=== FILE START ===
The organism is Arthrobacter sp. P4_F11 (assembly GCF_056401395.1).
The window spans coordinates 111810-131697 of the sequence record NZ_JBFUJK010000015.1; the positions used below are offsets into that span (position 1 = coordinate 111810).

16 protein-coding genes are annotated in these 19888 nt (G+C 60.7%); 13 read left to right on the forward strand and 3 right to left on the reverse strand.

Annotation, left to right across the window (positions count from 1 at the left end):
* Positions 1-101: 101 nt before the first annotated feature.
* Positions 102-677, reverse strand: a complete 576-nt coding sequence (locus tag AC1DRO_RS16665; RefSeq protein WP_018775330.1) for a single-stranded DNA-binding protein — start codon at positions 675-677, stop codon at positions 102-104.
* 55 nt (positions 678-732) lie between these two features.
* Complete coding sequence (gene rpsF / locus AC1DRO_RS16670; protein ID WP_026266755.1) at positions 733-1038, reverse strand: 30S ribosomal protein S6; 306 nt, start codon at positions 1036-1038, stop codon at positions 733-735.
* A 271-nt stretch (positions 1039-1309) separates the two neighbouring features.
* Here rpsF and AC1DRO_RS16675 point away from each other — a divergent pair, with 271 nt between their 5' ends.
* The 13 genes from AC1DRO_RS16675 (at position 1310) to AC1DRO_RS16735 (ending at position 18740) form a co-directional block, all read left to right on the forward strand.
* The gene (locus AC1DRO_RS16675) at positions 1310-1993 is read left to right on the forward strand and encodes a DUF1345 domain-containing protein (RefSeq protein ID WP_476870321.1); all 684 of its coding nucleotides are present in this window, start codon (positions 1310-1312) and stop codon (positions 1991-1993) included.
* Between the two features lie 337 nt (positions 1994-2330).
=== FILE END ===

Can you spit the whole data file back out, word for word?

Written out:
The organism is Arthrobacter sp. P4_F11 (assembly GCF_056401395.1).
The window spans coordinates 111810-131697 of the sequence record NZ_JBFUJK010000015.1; the positions used below are offsets into that span (position 1 = coordinate 111810).

16 protein-coding genes are annotated in these 19888 nt (G+C 60.7%); 13 read left to right on the forward strand and 3 right to left on the reverse strand.

Annotation, left to right across the window (positions count from 1 at the left end):
* Positions 1-101: 101 nt before the first annotated feature.
* Positions 102-677, reverse strand: a complete 576-nt coding sequence (locus tag AC1DRO_RS16665; RefSeq protein WP_018775330.1) for a single-stranded DNA-binding protein — start codon at positions 675-677, stop codon at positions 102-104.
* 55 nt (positions 678-732) lie between these two features.
* Complete coding sequence (gene rpsF / locus AC1DRO_RS16670; protein ID WP_026266755.1) at positions 733-1038, reverse strand: 30S ribosomal protein S6; 306 nt, start codon at positions 1036-1038, stop codon at positions 733-735.
* A 271-nt stretch (positions 1039-1309) separates the two neighbouring features.
* Here rpsF and AC1DRO_RS16675 point away from each other — a divergent pair, with 271 nt between their 5' ends.
* The 13 genes from AC1DRO_RS16675 (at position 1310) to AC1DRO_RS16735 (ending at position 18740) form a co-directional block, all read left to right on the forward strand.
* The gene (locus AC1DRO_RS16675) at positions 1310-1993 is read left to right on the forward strand and encodes a DUF1345 domain-containing protein (RefSeq protein ID WP_476870321.1); all 684 of its coding nucleotides are present in this window, start codon (positions 1310-1312) and stop codon (positions 1991-1993) included.
* Between the two features lie 337 nt (positions 1994-2330).